Thorens MM-008 Phono Preamplifier Page 2

While this contains remastered, and therefore new-to-me sounds, I did first play the original LPs, so I would be hearing what the phono stage was doing. 'Cold Turkey' possessed the drive and hostility I'm sure an ex-junkie would want to express. This was one of his most aggressive numbers, and the MM-008 was not shy about it.

While I suspected that something was slightly compromised, I couldn't put my finger on it until I listened to the less-cluttered, elegiac 'Grow Old With Me'. This gorgeous song ripped out people's hearts when it was played in the wake of Lennon's murder, and hearing it during the week of the 40th anniversary of this heinous deed may have affected my assessment of the playback, but I held back the tears. An ode to spending a long life with a loved one, it now suffers too much from painful irony, but I had to get all objective.

What was apparent was a reduction in absolute transparency, vis-à-vis dearer stages, so there were audible gains moving up the ladder to the £499 MoFi UltraPhono [HFN Mar '20], Pro-Ject's £550 Tube Box DS2 [HFN Jul '20] and EAT's £1298 E-Glo Petit [HFN Feb '19]. Thorens' MM-008 wasn't exactly muddy, but a diminution and slight haze were noted, though no more drastic than, say, cable variations. But I must reiterate that the difference between £220 and £499 is far greater to a budget-conscious individual than one able to consider items costing five-figures.

Unaffected was the glorious soundstage, which filled the listening area, wider than it was deep, but no less satisfying for that. The openness may have been affected by the slight haze, but it was still easy to 'listen into' the sound, and to locate each specific element in its own space.

Free Flow
Before leaving Lennon, I played one of the precious few tracks from his solo career which bears comparison with his work in The Beatles. '(Just Like) Starting Over' enjoyed a blissful jauntiness which almost made me forget his hypocritical 'Working Class Hero' or the bitter 'How Do You Sleep?'. The pace-rhythm-whatever crowd will delight in its near-reggae syncopation, and it flowed unhindered through the Thorens MM-008. This phono stage, by the way, handles bass with aplomb.

As I found out to great surprise, when, by sheer coincidence, McCartney III [Capitol 02453 13659] arrived during the listening sessions. It turned out to be as terrific a release as the advance word promised. The opener, 'Long Tailed Winter Bird', with its slithery guitar work, could have come from any number of virtuoso axe wizards, but this was Macca showing that he is far more than a bassist. This album, with only a few guest spots, is Paul playing everything.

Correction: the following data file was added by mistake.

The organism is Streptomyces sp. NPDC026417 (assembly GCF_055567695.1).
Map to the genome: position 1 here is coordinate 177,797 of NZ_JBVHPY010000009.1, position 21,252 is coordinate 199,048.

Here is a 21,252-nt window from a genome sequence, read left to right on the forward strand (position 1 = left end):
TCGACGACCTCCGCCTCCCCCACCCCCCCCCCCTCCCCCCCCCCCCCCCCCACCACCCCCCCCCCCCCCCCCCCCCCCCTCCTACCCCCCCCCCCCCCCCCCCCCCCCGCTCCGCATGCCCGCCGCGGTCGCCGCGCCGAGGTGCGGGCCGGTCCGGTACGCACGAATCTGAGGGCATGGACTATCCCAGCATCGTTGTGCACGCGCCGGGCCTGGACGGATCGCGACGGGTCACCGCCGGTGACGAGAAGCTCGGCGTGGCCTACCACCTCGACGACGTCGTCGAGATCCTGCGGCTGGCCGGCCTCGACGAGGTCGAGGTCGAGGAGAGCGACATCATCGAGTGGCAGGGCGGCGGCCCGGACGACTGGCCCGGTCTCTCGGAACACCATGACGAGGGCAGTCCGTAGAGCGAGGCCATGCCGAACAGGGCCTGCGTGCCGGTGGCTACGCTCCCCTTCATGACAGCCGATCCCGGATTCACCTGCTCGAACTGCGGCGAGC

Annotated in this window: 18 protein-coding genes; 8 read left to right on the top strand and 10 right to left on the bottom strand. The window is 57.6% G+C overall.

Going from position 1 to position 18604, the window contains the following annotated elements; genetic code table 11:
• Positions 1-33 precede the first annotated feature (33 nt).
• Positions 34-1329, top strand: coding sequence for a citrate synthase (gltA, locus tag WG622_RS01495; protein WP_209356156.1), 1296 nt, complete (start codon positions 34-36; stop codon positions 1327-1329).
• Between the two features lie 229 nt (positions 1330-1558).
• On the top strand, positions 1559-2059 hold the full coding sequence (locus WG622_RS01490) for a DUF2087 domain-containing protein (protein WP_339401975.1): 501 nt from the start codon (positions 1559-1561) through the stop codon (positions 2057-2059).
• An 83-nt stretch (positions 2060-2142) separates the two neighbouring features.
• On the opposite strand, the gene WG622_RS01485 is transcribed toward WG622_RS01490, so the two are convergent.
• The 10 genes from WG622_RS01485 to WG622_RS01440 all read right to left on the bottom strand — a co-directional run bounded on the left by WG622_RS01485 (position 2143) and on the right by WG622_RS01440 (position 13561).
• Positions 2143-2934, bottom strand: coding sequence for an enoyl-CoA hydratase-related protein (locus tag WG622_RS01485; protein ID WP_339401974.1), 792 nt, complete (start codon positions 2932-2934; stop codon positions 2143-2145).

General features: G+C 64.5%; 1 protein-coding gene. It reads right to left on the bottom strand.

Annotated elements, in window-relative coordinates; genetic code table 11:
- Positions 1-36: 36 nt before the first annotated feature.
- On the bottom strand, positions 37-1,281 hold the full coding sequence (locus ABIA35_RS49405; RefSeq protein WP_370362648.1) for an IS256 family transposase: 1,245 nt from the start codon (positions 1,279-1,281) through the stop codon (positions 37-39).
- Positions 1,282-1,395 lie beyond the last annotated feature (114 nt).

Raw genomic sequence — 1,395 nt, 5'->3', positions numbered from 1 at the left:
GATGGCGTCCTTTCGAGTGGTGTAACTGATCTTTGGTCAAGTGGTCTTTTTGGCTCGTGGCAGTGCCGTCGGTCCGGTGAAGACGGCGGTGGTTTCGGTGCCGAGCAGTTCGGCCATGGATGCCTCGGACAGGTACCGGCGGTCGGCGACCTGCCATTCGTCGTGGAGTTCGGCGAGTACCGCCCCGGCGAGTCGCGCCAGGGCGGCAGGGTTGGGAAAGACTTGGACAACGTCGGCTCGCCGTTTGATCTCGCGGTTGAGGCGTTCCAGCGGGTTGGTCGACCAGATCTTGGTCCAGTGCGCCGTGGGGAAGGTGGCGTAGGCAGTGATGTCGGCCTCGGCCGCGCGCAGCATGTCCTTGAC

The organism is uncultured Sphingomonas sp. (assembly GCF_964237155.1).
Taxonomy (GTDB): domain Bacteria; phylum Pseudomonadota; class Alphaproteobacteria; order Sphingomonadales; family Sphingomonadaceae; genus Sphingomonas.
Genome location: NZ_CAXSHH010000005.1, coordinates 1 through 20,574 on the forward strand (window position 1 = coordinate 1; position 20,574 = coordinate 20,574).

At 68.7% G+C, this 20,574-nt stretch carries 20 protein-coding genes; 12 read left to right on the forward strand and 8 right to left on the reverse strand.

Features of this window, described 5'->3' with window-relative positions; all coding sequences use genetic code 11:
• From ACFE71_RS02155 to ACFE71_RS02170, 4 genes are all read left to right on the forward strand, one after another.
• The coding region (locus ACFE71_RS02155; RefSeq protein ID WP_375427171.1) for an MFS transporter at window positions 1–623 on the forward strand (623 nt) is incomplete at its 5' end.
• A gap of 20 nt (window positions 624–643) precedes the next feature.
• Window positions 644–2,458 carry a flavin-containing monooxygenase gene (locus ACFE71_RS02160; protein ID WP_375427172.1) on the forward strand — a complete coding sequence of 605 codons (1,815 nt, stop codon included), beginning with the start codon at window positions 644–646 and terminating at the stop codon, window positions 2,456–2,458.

Funky Foundation
It was, however, 'Find My Way' which made the entire LP a winner in my book. This sounded like a Beatles number circa Rubber Soul, and it possesses some seriously deep and rich bottom-end moments. The extension and control, just shy of what I expect of the be-tubed Pro-Ject or EAT phono stages, were convincing enough to survive playback through Wilson Sasha DAW loudspeakers [HFN Mar '19].

Here we come to a paradox common to HFN's Budget Esoterica series – affordable gear which performs far better than perhaps it should. If ownership and use of the MM-008 was confined to entry-level systems then it's likely to be heard primarily through two-way bookshelf or standmount speakers of limited 'wooferage'. Played, then, through the Falcon Acoustics LS3/5A [HFN Dec '18], it was no less apparent that the MM-008 can deliver a sense of weight even through systems of restricted bass extension.

Away from my Beatlefest, I listened to the more raucous blues tracks on The Butterfield Blues Band's East-West [Speakers Corner/Elektra EKS-7315], especially for the speed and attack of Mike Bloomfield's and Elvin Bishop's guitar playing. The MM-008 was more than capable of communicating both the sizzle and the liquidity, while that bottom end provided a rich and funky foundation, immediately noted on the opener, 'Walkin' Blues'. So the Thorens MM-008 isn't to be regarded as 'cheap 'n' cheerful': it's more 'beer-budget bliss'.

In a sector crowded with superlative phono stages from NAD, Pro-Ject, MoFi and far too many others to list, shoppers in the budget arena are spoiled for choice. Any phono amplifiers from familiar manufacturers will more than gratify, but the Thorens MM-008 has one quality that, for some, will make it a stand-out in this hotly-contested category: a pedigree going back more than 130 years. Arguably an abstract virtue, but it's something to which you cannot put a price.

Hi-Fi News Verdict
Products that bring a smile to our faces should be celebrated, and as hi-fi purchases go beyond performance and value, pride of ownership cannot be discounted. Here the Thorens logo on the MM-008 speaks volumes, even to those born 25 years after the TD 160 was discontinued. The magic is that its sound never reveals for a second that this little gem costs less than a case of decent chianti. And it's almost as yummy.

Thorens GmbH
Bergisch Gladbach, Germany
Supplied by: Signature Audio Systems
07738 007776